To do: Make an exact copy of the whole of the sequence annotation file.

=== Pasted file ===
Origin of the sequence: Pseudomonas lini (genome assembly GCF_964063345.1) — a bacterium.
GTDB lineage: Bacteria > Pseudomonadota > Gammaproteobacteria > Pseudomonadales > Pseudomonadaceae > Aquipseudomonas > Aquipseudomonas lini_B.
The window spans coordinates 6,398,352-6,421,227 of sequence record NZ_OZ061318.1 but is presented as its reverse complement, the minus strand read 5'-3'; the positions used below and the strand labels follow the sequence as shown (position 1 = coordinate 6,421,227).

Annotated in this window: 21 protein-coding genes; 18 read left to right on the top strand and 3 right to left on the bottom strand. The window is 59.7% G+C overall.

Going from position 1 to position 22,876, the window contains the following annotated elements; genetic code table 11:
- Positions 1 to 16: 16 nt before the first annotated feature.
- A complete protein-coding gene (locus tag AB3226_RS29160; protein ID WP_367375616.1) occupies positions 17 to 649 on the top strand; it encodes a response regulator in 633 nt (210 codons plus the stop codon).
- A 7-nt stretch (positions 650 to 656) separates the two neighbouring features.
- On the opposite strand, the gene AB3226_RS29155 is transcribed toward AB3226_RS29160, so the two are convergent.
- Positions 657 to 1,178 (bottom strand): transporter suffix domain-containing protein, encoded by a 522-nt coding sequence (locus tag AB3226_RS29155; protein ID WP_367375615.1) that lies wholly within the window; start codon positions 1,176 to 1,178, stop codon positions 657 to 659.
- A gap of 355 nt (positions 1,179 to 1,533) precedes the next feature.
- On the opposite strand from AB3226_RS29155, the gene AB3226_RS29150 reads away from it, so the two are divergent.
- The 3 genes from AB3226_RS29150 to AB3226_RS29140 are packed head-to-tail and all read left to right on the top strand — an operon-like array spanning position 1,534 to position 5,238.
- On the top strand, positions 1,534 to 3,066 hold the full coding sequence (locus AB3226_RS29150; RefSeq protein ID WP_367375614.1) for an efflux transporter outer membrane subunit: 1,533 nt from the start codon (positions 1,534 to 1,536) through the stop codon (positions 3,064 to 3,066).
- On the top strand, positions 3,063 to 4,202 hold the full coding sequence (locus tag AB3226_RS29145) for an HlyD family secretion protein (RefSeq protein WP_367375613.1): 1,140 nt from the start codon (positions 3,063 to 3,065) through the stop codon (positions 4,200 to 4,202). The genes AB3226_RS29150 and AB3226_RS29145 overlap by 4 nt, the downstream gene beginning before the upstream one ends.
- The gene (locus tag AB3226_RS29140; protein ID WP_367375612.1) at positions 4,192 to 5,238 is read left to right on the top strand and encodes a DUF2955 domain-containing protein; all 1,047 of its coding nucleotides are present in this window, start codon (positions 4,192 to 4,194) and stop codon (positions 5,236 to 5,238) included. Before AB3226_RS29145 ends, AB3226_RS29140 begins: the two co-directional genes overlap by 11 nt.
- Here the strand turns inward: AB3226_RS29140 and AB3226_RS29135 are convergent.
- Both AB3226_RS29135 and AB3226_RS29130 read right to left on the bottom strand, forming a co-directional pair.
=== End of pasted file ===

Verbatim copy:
Origin of the sequence: Pseudomonas lini (genome assembly GCF_964063345.1) — a bacterium.
GTDB lineage: Bacteria > Pseudomonadota > Gammaproteobacteria > Pseudomonadales > Pseudomonadaceae > Aquipseudomonas > Aquipseudomonas lini_B.
The window spans coordinates 6,398,352-6,421,227 of sequence record NZ_OZ061318.1 but is presented as its reverse complement, the minus strand read 5'-3'; the positions used below and the strand labels follow the sequence as shown (position 1 = coordinate 6,421,227).

Annotated in this window: 21 protein-coding genes; 18 read left to right on the top strand and 3 right to left on the bottom strand. The window is 59.7% G+C overall.

Going from position 1 to position 22,876, the window contains the following annotated elements; genetic code table 11:
- Positions 1 to 16: 16 nt before the first annotated feature.
- A complete protein-coding gene (locus tag AB3226_RS29160; protein ID WP_367375616.1) occupies positions 17 to 649 on the top strand; it encodes a response regulator in 633 nt (210 codons plus the stop codon).
- A 7-nt stretch (positions 650 to 656) separates the two neighbouring features.
- On the opposite strand, the gene AB3226_RS29155 is transcribed toward AB3226_RS29160, so the two are convergent.
- Positions 657 to 1,178 (bottom strand): transporter suffix domain-containing protein, encoded by a 522-nt coding sequence (locus tag AB3226_RS29155; protein ID WP_367375615.1) that lies wholly within the window; start codon positions 1,176 to 1,178, stop codon positions 657 to 659.
- A gap of 355 nt (positions 1,179 to 1,533) precedes the next feature.
- On the opposite strand from AB3226_RS29155, the gene AB3226_RS29150 reads away from it, so the two are divergent.
- The 3 genes from AB3226_RS29150 to AB3226_RS29140 are packed head-to-tail and all read left to right on the top strand — an operon-like array spanning position 1,534 to position 5,238.
- On the top strand, positions 1,534 to 3,066 hold the full coding sequence (locus AB3226_RS29150; RefSeq protein ID WP_367375614.1) for an efflux transporter outer membrane subunit: 1,533 nt from the start codon (positions 1,534 to 1,536) through the stop codon (positions 3,064 to 3,066).
- On the top strand, positions 3,063 to 4,202 hold the full coding sequence (locus tag AB3226_RS29145) for an HlyD family secretion protein (RefSeq protein WP_367375613.1): 1,140 nt from the start codon (positions 3,063 to 3,065) through the stop codon (positions 4,200 to 4,202). The genes AB3226_RS29150 and AB3226_RS29145 overlap by 4 nt, the downstream gene beginning before the upstream one ends.
- The gene (locus tag AB3226_RS29140; protein ID WP_367375612.1) at positions 4,192 to 5,238 is read left to right on the top strand and encodes a DUF2955 domain-containing protein; all 1,047 of its coding nucleotides are present in this window, start codon (positions 4,192 to 4,194) and stop codon (positions 5,236 to 5,238) included. Before AB3226_RS29145 ends, AB3226_RS29140 begins: the two co-directional genes overlap by 11 nt.
- Here the strand turns inward: AB3226_RS29140 and AB3226_RS29135 are convergent.
- Both AB3226_RS29135 and AB3226_RS29130 read right to left on the bottom strand, forming a co-directional pair.